Saturday, August 30, 2014

Restaurant Review: Le Passe-plat

Le Passe Plat  Restaurant

It seems to me that since I have been preoccupied, a bunch of new restaurants have cropped up in Nice.   So now, since I am mobile again my friend June and I  have decided to explore some of them for lunchtime dining.

Trip Advisor seems to have the most active review source so we decided to look there first and found  Le Passe-plat on the port at 4 Bis Quai Papacino which had just opened in May.  

  If you live in Nice, you have passed this little place a hundred times without perhaps realizing that it has changed owners.  It used to be the Magic Pumpkin ( le Zuccha Magique), a vegetarian restaurant fond of cheese.    Having dined there once and having been overstuffed like the proverbial fatted calf  I vowed that though delicious.... it was not my kind of place.   

The traditional building looks exactly the same as the former restaurant.  So it was a surprise to enter and see that the interior has been completely modernized.   Now instead of a dark cave-like room, one sees the "passe -plat" window where the young chef is at work.  There are a handful of well spaced tables and a small bar has been added.  The interior now feels modern, light and airy.  And for those not bothered by the proximity of the street, there is the choice of sitting outside. 

The restaurant specializes in fresh market finds and keeps the menu small:  4 entrees,  4 mains, and 4 desserts and a "plat du jour" all reasonably priced.  The main courses range from 19-23 euros. 

 We were pleased that looking at the offerings we didn't see any of the tired old menu items one is used to in many Nicoise restaurants.  The chef specializes in original dishes with a contemporary twist.  I saw echoes of Asian paired with French cooking, for example.      

  I understand that the restaurant is owned and operated by a husband and wife team.  He is the chef and she does the service.      For our waiter this time we had a friendly young man who answered all of our questions and brought us each a glass of exceptional good white wine to sip while we made our choices. 

Everything on the slate looked promising but we decided to skip the starter and head straight for the "plat principal"   

 June chose the restaurant's signature dish of roasted lamb cooked for 7 hours.   It was served with a row of jaunty potatoes and rich gravy.  She was quite happy with her choice and if I were to come back I will try that succulent looking lamb dish myself.

 I chose the sliced ahi tuna dish which was done with an Asian sauce served on the side for dipping and a melange of carrots in a delicate red sauce.   I wasn't keen on the tuna marinade but the vegetables were heavenly and I like tuna underdone so that was fine.  

For dessert I opted for a "chocolate molleux", a little cake served with a soft, runny center.  The surprise in this one is that the inside  sauce was made of speculoos (as in the Dutch cookies) .  The main spices in speculoos are cinnamon, nutmeg, cloves, ginger, cardamom and white pepper.   So the flavor with my chocolate was a kind of carmel sauce with a kick.    The chocolate molleux was served with a huge dollop of Chantilly.   

June was much more "sage".  She chose the mango tiramisu for dessert.  Since I was in a kind of trance while I mainlined my chocolate, I never found out if hers tasted as good as it looked.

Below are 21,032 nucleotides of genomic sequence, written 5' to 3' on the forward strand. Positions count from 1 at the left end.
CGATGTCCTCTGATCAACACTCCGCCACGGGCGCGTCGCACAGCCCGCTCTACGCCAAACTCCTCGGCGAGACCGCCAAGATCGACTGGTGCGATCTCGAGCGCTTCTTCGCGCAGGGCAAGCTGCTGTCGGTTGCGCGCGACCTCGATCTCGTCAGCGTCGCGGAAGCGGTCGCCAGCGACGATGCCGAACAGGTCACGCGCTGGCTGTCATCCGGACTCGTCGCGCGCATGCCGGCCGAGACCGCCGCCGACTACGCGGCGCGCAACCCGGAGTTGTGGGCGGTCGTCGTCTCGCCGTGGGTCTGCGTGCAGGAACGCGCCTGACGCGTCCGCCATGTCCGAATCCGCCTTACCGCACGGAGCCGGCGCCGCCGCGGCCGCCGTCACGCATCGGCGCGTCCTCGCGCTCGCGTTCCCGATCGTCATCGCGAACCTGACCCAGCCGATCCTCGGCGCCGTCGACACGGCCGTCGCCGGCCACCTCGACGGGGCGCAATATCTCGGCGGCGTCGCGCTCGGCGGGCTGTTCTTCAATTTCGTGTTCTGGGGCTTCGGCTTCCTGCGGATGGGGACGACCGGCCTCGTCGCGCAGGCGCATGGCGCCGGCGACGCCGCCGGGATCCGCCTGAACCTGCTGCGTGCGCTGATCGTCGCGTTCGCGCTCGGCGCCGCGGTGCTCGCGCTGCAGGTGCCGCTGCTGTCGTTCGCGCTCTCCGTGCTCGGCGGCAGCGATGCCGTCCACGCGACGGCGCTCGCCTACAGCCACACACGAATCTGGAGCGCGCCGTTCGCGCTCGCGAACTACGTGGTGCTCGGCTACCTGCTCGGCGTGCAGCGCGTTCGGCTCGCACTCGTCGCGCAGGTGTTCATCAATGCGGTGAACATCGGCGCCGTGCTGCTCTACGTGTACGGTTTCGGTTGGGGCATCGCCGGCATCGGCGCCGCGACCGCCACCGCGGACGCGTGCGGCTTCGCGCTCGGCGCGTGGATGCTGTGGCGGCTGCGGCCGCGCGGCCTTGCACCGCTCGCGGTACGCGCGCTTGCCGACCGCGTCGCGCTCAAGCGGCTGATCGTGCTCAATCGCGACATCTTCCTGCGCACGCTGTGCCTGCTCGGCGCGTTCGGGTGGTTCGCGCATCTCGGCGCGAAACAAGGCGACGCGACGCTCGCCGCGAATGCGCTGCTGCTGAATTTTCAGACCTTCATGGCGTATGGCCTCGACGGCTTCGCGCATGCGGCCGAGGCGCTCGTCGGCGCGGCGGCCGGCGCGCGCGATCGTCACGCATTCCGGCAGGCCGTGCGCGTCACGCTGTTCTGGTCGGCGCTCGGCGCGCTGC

Ok, so yes we had a good dining experience but I can still nit pik. 

My first gripe is that we were given only two flavors for our main plate.  Yes, we could have ordered a starter but they looked sizable ( all around 12 euros)  and there was no small green salad or vegetable offered.  Not everyone will be wanting three courses for lunch.  I can imagine that I could have been given a few tablespoonfuls of cold soba noodles or a Japanese cabbage salad in a tiny bowl with my tuna and June could have had my carrots , for example to go with the "meat and potatoes".   As it was I couldn't finish my tuna because it got boring with just the carrots to pair it with. 

 It reminds me of the story of the kid who liked to eat his peanut butter and jelly sandwich off of three plates , one with the peanut butter , one with the bread, one with the jelly.  I don't like that my meal is split up so profoundly that I can have only two flavors at a time. 

My second gripe was the use of "ardoise" plates.  Now think about it ..... slate might be trendy but does dark gray really set off the colors of Ahi tuna slices or orange carrots?  Much better to serve them on a simple white plate.  And that's another thing, why serve two of the same color dishes at all?  Two red dishes on a black plate just was not visually interesting or enticing to me. 

My third suggestion is not about noise so much but about intimacy in dining.  This restaurant just happens to be on the section of the port that is closest to the coast highway.  It is a heavily trafficked street without a view of the water..... just some huge yachts and a parking lot to gaze at.  Although the restaurant is quiet inside,   my suggestion for outside is to put as many tubs of trees and bushes as are needed to shield the two outside tables and make a cozy hide-away.  It would soften the look of the place and the plants would be seen inside too. 

Would I go back again to Le Passe-plat?

  I would like to try some of the other offerings and get to the bottom of this chef's skills.  And I would like to dine there in the evening and take in the lights of the port on the way home or maybe get a pedal bike to take us up "the promenade".  

    But seeing how picky I am,  I will want to see what else is out there for the same price range and see if I can come up with my dream dining experience.   But , if my gripes don't resonate with you then you will probably love it. 


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